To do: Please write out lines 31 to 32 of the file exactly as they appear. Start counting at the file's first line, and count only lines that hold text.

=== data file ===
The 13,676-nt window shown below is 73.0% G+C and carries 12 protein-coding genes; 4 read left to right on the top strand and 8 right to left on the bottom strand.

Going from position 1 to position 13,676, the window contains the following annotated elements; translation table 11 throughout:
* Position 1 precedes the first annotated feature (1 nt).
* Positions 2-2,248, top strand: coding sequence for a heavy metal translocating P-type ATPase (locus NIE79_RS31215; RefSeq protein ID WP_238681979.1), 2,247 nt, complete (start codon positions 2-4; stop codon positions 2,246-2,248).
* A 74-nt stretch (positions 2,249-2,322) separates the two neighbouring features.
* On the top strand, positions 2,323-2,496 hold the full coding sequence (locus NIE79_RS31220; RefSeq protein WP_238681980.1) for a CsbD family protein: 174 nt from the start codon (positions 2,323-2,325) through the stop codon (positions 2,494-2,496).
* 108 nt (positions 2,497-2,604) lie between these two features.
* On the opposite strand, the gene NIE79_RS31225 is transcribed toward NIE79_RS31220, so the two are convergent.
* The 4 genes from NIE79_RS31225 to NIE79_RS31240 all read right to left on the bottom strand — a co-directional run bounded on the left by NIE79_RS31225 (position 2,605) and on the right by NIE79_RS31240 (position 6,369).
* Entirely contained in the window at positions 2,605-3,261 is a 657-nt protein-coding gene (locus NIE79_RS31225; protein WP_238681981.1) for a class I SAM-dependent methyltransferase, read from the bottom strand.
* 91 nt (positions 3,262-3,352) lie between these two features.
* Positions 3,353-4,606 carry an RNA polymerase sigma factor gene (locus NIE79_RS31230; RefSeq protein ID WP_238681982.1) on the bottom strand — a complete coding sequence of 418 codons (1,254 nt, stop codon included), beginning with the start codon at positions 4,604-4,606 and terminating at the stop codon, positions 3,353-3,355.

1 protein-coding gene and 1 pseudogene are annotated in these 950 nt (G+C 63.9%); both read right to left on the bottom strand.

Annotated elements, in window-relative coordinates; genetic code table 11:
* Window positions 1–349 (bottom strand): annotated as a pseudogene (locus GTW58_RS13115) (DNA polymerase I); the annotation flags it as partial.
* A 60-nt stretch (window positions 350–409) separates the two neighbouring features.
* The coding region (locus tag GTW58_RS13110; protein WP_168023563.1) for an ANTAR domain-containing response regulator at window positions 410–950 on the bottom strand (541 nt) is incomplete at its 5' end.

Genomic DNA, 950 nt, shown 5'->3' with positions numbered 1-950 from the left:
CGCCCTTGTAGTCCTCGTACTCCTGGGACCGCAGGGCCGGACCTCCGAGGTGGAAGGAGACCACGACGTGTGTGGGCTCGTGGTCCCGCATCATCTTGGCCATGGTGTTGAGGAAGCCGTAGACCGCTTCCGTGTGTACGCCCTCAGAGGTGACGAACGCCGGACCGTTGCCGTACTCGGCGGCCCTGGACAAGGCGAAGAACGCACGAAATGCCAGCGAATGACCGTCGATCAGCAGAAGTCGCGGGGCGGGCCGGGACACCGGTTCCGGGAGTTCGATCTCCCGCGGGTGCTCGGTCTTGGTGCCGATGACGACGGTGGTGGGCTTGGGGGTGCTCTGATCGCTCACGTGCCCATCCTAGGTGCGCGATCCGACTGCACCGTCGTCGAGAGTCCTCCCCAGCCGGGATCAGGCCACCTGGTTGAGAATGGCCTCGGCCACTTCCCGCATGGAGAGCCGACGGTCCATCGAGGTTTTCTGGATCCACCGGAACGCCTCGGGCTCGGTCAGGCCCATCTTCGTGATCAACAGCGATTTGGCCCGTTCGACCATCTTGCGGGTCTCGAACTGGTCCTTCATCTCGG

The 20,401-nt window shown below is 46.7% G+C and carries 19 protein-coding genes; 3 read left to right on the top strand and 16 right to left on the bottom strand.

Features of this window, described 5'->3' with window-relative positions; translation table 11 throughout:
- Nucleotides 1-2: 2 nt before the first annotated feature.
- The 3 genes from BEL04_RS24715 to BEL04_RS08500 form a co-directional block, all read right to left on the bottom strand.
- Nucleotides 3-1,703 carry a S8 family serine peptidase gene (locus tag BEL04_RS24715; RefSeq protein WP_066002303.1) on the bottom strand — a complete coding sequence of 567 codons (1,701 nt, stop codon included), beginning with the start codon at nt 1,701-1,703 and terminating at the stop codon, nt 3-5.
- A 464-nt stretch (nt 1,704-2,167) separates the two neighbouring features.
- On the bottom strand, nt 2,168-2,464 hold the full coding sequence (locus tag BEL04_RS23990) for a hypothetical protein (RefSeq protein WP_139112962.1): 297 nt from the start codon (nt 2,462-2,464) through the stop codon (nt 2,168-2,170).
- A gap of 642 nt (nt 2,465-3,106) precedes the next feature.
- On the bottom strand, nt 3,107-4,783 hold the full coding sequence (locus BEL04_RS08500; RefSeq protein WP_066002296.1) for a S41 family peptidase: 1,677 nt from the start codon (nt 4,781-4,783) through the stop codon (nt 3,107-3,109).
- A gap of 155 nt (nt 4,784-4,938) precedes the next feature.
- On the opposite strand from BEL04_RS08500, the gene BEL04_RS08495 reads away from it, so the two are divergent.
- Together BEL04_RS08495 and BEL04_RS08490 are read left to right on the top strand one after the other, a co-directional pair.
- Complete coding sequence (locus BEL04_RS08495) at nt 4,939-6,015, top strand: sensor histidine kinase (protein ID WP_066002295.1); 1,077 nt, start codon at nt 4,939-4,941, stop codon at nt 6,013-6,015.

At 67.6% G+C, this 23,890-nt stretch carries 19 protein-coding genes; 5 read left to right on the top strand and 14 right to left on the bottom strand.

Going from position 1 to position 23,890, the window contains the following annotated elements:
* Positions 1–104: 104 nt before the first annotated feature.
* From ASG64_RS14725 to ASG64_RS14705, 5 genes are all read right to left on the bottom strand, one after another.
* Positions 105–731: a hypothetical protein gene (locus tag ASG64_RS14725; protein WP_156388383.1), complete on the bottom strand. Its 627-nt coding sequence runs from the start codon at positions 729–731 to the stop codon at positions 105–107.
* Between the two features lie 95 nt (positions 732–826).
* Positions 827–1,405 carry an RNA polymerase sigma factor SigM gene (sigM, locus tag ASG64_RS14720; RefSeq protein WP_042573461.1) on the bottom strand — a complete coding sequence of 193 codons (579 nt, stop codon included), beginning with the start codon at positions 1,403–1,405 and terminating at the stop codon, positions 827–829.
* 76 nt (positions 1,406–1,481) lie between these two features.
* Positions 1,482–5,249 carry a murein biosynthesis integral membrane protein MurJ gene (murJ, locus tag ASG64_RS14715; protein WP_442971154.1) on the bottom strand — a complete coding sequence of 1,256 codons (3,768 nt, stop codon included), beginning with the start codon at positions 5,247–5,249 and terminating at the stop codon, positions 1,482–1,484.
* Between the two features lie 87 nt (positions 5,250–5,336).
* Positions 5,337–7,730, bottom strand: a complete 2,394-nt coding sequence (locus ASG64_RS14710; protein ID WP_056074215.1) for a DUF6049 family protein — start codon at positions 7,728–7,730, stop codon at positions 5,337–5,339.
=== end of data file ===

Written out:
- Together BEL04_RS08495 and BEL04_RS08490 are read left to right on the top strand one after the other, a co-directional pair.
- Complete coding sequence (locus BEL04_RS08495) at nt 4,939-6,015, top strand: sensor histidine kinase (protein ID WP_066002295.1); 1,077 nt, start codon at nt 4,939-4,941, stop codon at nt 6,013-6,015.